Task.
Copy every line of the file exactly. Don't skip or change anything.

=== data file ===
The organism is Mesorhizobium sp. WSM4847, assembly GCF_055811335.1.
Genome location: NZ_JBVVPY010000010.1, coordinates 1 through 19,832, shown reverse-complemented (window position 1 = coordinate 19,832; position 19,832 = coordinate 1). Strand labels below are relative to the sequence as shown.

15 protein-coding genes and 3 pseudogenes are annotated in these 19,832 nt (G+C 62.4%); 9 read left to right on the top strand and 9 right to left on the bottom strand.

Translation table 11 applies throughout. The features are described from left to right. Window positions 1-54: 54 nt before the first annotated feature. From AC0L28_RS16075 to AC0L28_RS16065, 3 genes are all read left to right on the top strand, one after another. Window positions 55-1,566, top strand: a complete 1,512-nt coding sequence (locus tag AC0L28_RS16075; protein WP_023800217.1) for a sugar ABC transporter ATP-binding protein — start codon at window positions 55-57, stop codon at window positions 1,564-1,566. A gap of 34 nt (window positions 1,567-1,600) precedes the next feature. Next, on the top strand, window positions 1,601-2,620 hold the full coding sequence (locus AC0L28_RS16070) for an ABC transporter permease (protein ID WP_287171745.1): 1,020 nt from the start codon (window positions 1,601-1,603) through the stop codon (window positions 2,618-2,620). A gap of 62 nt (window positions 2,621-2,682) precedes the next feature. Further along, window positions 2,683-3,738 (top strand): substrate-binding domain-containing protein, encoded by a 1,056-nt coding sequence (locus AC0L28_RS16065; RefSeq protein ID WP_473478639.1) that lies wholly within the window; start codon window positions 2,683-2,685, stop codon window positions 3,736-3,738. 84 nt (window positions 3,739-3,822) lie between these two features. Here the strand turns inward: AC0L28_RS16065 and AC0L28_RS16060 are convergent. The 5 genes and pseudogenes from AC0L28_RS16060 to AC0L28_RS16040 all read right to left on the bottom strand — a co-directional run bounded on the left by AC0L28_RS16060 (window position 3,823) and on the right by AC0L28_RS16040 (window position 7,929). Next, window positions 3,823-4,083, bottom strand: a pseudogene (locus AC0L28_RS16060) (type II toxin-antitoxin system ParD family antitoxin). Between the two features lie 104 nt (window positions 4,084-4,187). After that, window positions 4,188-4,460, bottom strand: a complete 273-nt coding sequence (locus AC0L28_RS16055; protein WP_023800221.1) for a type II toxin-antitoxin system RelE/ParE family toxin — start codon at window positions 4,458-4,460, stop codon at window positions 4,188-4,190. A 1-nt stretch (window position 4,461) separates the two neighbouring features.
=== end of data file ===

The organism is Mesorhizobium sp. WSM4847, assembly GCF_055811335.1.
Genome location: NZ_JBVVPY010000010.1, coordinates 1 through 19,832, shown reverse-complemented (window position 1 = coordinate 19,832; position 19,832 = coordinate 1). Strand labels below are relative to the sequence as shown.

15 protein-coding genes and 3 pseudogenes are annotated in these 19,832 nt (G+C 62.4%); 9 read left to right on the top strand and 9 right to left on the bottom strand.

Translation table 11 applies throughout. The features are described from left to right. Window positions 1-54: 54 nt before the first annotated feature. From AC0L28_RS16075 to AC0L28_RS16065, 3 genes are all read left to right on the top strand, one after another. Window positions 55-1,566, top strand: a complete 1,512-nt coding sequence (locus tag AC0L28_RS16075; protein WP_023800217.1) for a sugar ABC transporter ATP-binding protein — start codon at window positions 55-57, stop codon at window positions 1,564-1,566. A gap of 34 nt (window positions 1,567-1,600) precedes the next feature. Next, on the top strand, window positions 1,601-2,620 hold the full coding sequence (locus AC0L28_RS16070) for an ABC transporter permease (protein ID WP_287171745.1): 1,020 nt from the start codon (window positions 1,601-1,603) through the stop codon (window positions 2,618-2,620). A gap of 62 nt (window positions 2,621-2,682) precedes the next feature. Further along, window positions 2,683-3,738 (top strand): substrate-binding domain-containing protein, encoded by a 1,056-nt coding sequence (locus AC0L28_RS16065; RefSeq protein ID WP_473478639.1) that lies wholly within the window; start codon window positions 2,683-2,685, stop codon window positions 3,736-3,738. 84 nt (window positions 3,739-3,822) lie between these two features. Here the strand turns inward: AC0L28_RS16065 and AC0L28_RS16060 are convergent. The 5 genes and pseudogenes from AC0L28_RS16060 to AC0L28_RS16040 all read right to left on the bottom strand — a co-directional run bounded on the left by AC0L28_RS16060 (window position 3,823) and on the right by AC0L28_RS16040 (window position 7,929). Next, window positions 3,823-4,083, bottom strand: a pseudogene (locus AC0L28_RS16060) (type II toxin-antitoxin system ParD family antitoxin). Between the two features lie 104 nt (window positions 4,084-4,187). After that, window positions 4,188-4,460, bottom strand: a complete 273-nt coding sequence (locus AC0L28_RS16055; protein WP_023800221.1) for a type II toxin-antitoxin system RelE/ParE family toxin — start codon at window positions 4,458-4,460, stop codon at window positions 4,188-4,190. A 1-nt stretch (window position 4,461) separates the two neighbouring features.